welcome to the new sobriety

By / Magazine / July 29th, 2009 / 1

Indulge me while I play canary-in-the-coal-mine here, but I have the whiff of a new age of temperance in my nostrils. In Britain, politicians are scrambling to enact legislation that, they say, will curb binge-drinking among the young. In England, according to the magazine off licence news, “The government is poised to bind the drinks industry in tough new legislation … Curbs on promotions, point of sale, in-store sampling and where alcohol is sited — along with how much is displayed — are among the draconian rules at the centre of a public consultation launched by the Department of Health.”

In Scotland, the Scottish Executive is considering putting a minimum price of 35 pence (70 cents) per alcoholic unit on the price of drinks. They want to set such a minimum price to deter binge drinkers whose choice of alcohol is invariably the cheapest available.
Also under consideration is the banning of all promotions and promotional material related to beverage alcohol. These measures follow a study by Sheffield University that concluded that there is “strong and consistent evidence” that price increases and taxation can reduce consumption. (It took a study to determine that?)

Dr Alasdair Young, a Scottish psychiatrist and an expert on alcohol addiction, has called for a revival of the temperance movement in Scotland. He takes his cue from the resurgence of the temperance movement in the United States and a growing mood “to reject alcohol” as part of the family-values mantra from our neighbour to the south.

In Australia, Prime Minister Kevin Rudd took a step toward reviving the temperance movement in that sunburnt country of heroic drinkers by declaring that alcohol abuse is worrying his government. “I am concerned about what I describe as an epidemic of binge drinking across the country. I think it’s not good,” he is reported as saying. A bill entitled the Alcohol Toll Reduction, currently before Australia’s senate, will require health information labels to be placed on all alcohol products. The bill also includes the requirement that alcohol advertising should to be approved by a government body and TV ads for alcohol are to be scheduled only after 9 p.m. and before 5 a.m. Not that dramatic but in a nation that has celebrated its capacity to imbibe large quantities of alcohol, this is a cultural reversal of seismic proportions.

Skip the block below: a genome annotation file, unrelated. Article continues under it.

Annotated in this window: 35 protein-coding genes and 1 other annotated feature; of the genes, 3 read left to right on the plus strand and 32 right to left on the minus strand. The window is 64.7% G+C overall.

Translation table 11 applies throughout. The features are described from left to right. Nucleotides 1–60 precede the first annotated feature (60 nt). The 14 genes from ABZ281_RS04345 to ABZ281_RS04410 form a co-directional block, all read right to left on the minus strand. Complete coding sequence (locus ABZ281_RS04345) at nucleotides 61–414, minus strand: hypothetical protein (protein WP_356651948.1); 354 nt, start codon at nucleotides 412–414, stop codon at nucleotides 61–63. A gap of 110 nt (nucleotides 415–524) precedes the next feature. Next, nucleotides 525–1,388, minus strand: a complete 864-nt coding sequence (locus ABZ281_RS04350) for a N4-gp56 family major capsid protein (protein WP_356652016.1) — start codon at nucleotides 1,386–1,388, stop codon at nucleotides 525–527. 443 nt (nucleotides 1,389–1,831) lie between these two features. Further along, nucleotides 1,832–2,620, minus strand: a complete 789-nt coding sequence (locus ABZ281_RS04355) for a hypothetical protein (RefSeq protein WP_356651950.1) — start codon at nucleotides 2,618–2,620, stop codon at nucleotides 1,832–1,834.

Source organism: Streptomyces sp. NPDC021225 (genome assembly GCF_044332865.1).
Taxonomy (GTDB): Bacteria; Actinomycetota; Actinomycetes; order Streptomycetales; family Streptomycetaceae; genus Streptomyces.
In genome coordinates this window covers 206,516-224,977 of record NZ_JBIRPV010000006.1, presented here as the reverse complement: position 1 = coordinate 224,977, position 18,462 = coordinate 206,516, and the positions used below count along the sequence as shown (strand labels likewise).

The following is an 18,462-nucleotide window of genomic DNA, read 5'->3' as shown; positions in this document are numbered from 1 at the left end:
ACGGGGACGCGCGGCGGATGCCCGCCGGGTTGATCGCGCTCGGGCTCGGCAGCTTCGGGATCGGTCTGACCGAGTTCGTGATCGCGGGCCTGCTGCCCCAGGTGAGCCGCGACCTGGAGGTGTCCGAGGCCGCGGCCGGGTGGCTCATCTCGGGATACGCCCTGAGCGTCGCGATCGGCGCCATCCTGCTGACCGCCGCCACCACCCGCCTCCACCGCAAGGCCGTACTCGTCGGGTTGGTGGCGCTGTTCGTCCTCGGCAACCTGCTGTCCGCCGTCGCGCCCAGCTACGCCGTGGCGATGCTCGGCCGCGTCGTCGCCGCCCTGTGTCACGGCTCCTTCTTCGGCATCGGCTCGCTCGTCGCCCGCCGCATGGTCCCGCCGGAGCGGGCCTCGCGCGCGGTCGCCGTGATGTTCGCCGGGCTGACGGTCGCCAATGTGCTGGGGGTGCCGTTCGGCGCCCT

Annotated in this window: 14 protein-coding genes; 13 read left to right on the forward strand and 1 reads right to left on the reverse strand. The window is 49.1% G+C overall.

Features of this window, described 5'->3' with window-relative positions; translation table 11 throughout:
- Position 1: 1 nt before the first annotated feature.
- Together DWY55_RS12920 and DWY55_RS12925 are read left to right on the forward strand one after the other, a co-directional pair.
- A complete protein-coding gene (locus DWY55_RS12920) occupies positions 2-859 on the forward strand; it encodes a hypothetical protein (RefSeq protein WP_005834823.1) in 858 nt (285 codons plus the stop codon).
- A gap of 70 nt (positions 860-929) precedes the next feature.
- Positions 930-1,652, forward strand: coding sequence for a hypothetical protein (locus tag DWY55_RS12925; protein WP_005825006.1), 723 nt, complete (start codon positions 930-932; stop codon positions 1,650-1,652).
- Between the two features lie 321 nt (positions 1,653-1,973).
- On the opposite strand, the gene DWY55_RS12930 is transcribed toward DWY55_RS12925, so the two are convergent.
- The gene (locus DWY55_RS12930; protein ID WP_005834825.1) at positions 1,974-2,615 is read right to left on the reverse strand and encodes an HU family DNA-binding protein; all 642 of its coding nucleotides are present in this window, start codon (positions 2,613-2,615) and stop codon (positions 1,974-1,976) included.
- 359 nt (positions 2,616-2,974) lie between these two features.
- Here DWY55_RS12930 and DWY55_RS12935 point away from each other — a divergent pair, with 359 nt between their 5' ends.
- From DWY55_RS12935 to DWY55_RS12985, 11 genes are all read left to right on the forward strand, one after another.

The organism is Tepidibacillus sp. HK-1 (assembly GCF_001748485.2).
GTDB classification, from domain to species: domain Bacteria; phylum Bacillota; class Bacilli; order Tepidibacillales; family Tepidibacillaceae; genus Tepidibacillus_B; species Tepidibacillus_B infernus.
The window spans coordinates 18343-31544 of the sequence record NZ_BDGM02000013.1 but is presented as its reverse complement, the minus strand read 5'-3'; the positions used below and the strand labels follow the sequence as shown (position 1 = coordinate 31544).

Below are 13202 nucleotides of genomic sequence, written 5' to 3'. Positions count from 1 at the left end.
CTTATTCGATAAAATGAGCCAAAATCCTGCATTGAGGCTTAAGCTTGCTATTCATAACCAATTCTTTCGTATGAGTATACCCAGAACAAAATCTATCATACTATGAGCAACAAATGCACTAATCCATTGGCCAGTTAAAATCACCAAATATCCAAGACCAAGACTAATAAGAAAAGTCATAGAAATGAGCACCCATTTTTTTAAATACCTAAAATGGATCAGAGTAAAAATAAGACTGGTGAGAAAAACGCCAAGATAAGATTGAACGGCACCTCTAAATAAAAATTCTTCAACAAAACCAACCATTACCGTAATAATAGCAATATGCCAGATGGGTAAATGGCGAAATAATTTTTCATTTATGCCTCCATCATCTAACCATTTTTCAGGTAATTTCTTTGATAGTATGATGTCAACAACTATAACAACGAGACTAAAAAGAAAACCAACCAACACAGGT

We hear the old saw that Canadians are drinking less but drinking better. Basically, we are indulging less whether it be for health and fitness reasons, drinking-and-driving concerns or from personal conviction and societal pressures. Throughout the Western world statistics show that alcohol consumption is falling. (The only countries where consumption is rising are China and India, who have only lately discovered the joys of wine.) Governments are reacting specifically to binge-drinking, mainly among young people and demonizing alcohol for those who enjoy a drink in moderation. Our own provincial governments are not immune. On the one hand, they produce lavish magazines and flashy brochures inveigling us to buy highly taxed products, and on the other they preach moderation and personal responsibility. If the governments want to control consumption, they should get out of the business of selling alcohol.  

If you substitute the word “cigarette” for alcohol in the above, join me down the coal mine. The war on smoking has been all but won; the new target is booze. The temperance lobby makes no distinction between wine drinkers who enjoy a glass or two with meals and those who do their social drinking in doorways out of brown-paper decanters. Keep a weather eye cocked for the coming storm.

ABOUT THE AUTHOR

Tony Aspler has been writing about wine for over 30 years. He was the wine columnist for The Toronto Star for 21 years and has authored sixteen books on wine and food, including The Wine Atlas of Canada, Vintage Canada, The Wine Lover's Companion, The Wine Lover Cooks and Travels With My Corkscrew. Tony's latest book is Tony Aspler's Cellar Book.

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